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Ilse de Lange
3 minute read
13 Mar 2014
6:00 am

Oscar’s bathroom door ‘tampered with’

Ilse de Lange

A police forensic analyst yesterday admitted that he had not examined the bathroom door through which Oscar Pistorius shot Reeva Steenkamp for marks possibly made by his artificial legs.

Police forensic expert Colonel Johannes Vermeulen holds a cricket bat while standing next to the door of murder accused Oscar Pistorius' toilet during cross-examination at the North Gauteng High Court in Pretoria on Wednesday, 12 March 2014. Pistorius, a double amputee, has said he used the bat to break down a locked toilet door through which he shot dead his girlfriend Reeva Steenkamp last year.He is on trial for premeditated murder. Pistorius has denied guilt, saying he mistook Steenkamp for an intruder. Picture: Werner Beukes/SAPA/Pool

Pistorius’s toilet door, inserted into a frame with a life-sized reconstruction of the toilet cubicle containing an actual toilet, formed the centre of yesterday’s proceedings in the Paralympian’s murder trial in the North Gauteng High Court in Pretoria.

Colonel Johannes Vermeulen testified that he had only been asked to see if a cricket bat could have made the marks on the door and did not test if Pistorius’s artificial legs could have made any of the marks.

Shortly after proceedings started cricketer Herschelle Gibbs tweeted: “Just saw my signature on the bat used by the accused in oscar trial … lol ?#neveradullmoment.”

Col Vermeulen said marks on the cricket bat Pistorius had used to break down the door matched marks on the door. He was of the opinion that Pistorius was on his stumps when he fired shots through the door and broke it open with a cricket bat.

He insisted that the door had been intact when the shots were fired and that the cricket bat had only been used afterwards.

Col Vermeulen conceded that Pistorius could have been standing when he hit the door, but said it would have been in a very uncomfortable, unnatural position.

Col Vermeulen said he was not aware until recently of Pistorius’s version that he was on his stumps when he fired the shots which killed Steenkamp, but had his legs on when he first tried to kick down the door before using a cricket bat to break it open.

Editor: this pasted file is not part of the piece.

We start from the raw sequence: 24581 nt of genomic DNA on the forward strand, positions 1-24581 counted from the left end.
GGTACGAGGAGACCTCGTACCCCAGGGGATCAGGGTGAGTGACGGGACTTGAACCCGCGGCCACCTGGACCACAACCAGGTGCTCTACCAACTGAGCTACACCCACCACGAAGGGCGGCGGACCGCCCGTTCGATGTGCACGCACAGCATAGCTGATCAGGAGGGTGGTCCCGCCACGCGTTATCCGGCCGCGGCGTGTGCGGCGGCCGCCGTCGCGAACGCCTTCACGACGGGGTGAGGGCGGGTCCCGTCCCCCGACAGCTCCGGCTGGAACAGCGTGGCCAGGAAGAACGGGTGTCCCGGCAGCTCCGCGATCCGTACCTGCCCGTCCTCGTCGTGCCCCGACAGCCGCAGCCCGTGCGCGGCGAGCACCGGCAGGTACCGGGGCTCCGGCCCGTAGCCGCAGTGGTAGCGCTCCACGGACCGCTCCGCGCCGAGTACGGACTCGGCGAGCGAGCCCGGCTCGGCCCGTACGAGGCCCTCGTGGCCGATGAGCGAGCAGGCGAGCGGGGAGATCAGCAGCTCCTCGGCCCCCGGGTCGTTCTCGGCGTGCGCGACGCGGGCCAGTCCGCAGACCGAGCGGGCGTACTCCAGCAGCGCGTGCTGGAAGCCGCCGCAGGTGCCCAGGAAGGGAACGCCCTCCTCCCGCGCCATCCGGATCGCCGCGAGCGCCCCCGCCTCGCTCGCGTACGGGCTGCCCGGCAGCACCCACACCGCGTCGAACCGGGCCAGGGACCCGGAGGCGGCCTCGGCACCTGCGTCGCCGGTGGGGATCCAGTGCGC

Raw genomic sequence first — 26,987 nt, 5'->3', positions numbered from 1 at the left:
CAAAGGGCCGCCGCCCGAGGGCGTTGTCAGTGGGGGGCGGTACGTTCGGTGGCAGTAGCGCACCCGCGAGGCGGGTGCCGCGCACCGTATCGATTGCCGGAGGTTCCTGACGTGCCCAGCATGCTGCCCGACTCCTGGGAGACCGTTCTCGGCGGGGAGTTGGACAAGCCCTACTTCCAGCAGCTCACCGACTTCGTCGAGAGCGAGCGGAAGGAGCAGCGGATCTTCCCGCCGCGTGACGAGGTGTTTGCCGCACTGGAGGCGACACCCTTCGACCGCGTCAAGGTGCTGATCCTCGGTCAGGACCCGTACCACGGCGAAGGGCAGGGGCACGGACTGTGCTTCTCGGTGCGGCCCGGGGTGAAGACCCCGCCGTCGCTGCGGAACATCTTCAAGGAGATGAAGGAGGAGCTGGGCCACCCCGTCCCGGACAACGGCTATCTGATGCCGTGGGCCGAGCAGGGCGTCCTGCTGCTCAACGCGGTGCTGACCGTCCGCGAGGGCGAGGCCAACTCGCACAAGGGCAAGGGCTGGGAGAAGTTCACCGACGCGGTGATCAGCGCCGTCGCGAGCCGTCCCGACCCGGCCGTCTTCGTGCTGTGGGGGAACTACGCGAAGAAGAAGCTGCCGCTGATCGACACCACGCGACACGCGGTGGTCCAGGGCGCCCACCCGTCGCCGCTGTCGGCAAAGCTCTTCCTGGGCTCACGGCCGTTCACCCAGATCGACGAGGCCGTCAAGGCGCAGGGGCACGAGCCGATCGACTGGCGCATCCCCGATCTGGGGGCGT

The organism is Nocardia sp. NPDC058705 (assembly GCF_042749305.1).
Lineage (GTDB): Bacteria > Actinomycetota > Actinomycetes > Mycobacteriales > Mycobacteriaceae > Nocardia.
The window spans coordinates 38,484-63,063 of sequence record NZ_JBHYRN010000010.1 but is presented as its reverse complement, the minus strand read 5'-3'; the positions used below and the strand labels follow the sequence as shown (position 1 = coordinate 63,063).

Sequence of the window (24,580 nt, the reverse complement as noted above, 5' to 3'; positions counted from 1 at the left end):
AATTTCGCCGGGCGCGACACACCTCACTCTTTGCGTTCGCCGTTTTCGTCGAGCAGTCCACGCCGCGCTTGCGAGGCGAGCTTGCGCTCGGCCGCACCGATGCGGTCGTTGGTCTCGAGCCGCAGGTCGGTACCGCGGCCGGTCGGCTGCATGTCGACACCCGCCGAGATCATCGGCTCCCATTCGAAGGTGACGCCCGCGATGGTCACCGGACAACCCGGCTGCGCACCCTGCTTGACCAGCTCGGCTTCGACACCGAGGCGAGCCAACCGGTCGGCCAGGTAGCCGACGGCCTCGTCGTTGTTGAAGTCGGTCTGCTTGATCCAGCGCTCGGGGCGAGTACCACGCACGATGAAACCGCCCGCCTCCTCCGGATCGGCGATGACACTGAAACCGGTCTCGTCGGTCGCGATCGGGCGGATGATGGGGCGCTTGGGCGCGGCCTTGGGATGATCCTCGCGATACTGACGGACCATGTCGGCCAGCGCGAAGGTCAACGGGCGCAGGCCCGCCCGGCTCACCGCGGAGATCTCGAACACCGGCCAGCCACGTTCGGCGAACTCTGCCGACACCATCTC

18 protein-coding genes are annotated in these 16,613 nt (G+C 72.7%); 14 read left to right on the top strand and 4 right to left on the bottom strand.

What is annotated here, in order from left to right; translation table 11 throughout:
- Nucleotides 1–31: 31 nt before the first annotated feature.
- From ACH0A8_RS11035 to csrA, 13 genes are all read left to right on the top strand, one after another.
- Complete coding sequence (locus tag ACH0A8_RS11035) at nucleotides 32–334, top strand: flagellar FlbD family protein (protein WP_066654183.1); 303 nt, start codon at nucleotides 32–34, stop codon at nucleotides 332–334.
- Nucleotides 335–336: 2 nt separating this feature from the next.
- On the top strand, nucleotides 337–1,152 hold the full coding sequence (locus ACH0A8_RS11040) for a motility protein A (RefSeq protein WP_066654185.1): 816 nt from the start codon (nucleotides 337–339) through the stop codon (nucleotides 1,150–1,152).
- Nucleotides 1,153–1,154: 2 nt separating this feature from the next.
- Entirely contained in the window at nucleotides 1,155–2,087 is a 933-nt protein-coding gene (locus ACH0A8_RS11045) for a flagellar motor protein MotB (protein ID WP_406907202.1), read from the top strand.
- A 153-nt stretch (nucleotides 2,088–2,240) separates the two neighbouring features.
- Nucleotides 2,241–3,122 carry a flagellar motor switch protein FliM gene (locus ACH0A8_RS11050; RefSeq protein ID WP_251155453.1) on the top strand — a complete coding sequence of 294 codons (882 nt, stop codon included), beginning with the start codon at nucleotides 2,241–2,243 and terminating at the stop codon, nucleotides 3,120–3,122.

Pistorius’s advocate Barry Roux put it to Col Vermeulen that fabric from the sock was actually still embedded in the door.

Roux had Vermeulen bobbing between his knees and his feet and between the reconstructed door and the witness box several times to demonstrate how the marks on the door could have been made.

Col Vermeulen said he was sure that Pistorius would have been able to use the cricket bat on his stumps if he was able to fire the shots while on his stumps.

He insisted that Pistorius could also have made the marks on the door with his artificial legs while stumbling over it trying to get Steenkamp out of the bathroom. Roux dared Vermeulen to “stumble over a plank 100 times” to see if he could make such a mark.

Col Vermeulen admitted he had missed some of the door’s splinters on the floor when he examined it at the laboratory in April. He also admitted that photos showed what looked like police shoe-tread marks on the door.

He conceded that the cricket bat and door were not in the same state as on February 14 last year, as both had been handled by several people. He could not say who was in control of the door or if it had been stored in an office or in a safe.

The door was not in its frame when he first went to the crime scene on March 8 last year and it arrived in a body bag. He had helped rehang it at the scene and re-attached the loose panels with Prestik, but missed some of the splinters present at the scene.

He also admitted that new marks had appeared on the door since March 8.